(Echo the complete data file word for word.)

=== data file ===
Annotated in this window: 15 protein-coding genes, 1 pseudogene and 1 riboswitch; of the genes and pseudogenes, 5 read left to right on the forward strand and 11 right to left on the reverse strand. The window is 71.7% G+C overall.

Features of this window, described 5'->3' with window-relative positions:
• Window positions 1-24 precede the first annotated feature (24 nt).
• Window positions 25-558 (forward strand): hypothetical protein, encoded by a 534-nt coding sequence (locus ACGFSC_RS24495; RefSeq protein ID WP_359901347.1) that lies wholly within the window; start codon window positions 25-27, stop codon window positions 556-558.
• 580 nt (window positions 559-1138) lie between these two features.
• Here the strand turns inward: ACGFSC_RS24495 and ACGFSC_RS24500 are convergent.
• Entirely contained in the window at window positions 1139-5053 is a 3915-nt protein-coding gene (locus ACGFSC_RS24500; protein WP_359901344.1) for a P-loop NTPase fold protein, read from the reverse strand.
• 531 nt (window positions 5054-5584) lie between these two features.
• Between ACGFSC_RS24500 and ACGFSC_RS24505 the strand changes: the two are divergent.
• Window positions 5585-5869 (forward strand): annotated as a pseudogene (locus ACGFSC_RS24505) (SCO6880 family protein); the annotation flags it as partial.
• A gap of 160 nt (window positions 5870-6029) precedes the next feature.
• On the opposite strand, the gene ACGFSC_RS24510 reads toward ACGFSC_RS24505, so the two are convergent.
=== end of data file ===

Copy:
Annotated in this window: 15 protein-coding genes, 1 pseudogene and 1 riboswitch; of the genes and pseudogenes, 5 read left to right on the forward strand and 11 right to left on the reverse strand. The window is 71.7% G+C overall.

Features of this window, described 5'->3' with window-relative positions:
• Window positions 1-24 precede the first annotated feature (24 nt).
• Window positions 25-558 (forward strand): hypothetical protein, encoded by a 534-nt coding sequence (locus ACGFSC_RS24495; RefSeq protein ID WP_359901347.1) that lies wholly within the window; start codon window positions 25-27, stop codon window positions 556-558.
• 580 nt (window positions 559-1138) lie between these two features.
• Here the strand turns inward: ACGFSC_RS24495 and ACGFSC_RS24500 are convergent.
• Entirely contained in the window at window positions 1139-5053 is a 3915-nt protein-coding gene (locus ACGFSC_RS24500; protein WP_359901344.1) for a P-loop NTPase fold protein, read from the reverse strand.
• 531 nt (window positions 5054-5584) lie between these two features.
• Between ACGFSC_RS24500 and ACGFSC_RS24505 the strand changes: the two are divergent.
• Window positions 5585-5869 (forward strand): annotated as a pseudogene (locus ACGFSC_RS24505) (SCO6880 family protein); the annotation flags it as partial.
• A gap of 160 nt (window positions 5870-6029) precedes the next feature.
• On the opposite strand, the gene ACGFSC_RS24510 reads toward ACGFSC_RS24505, so the two are convergent.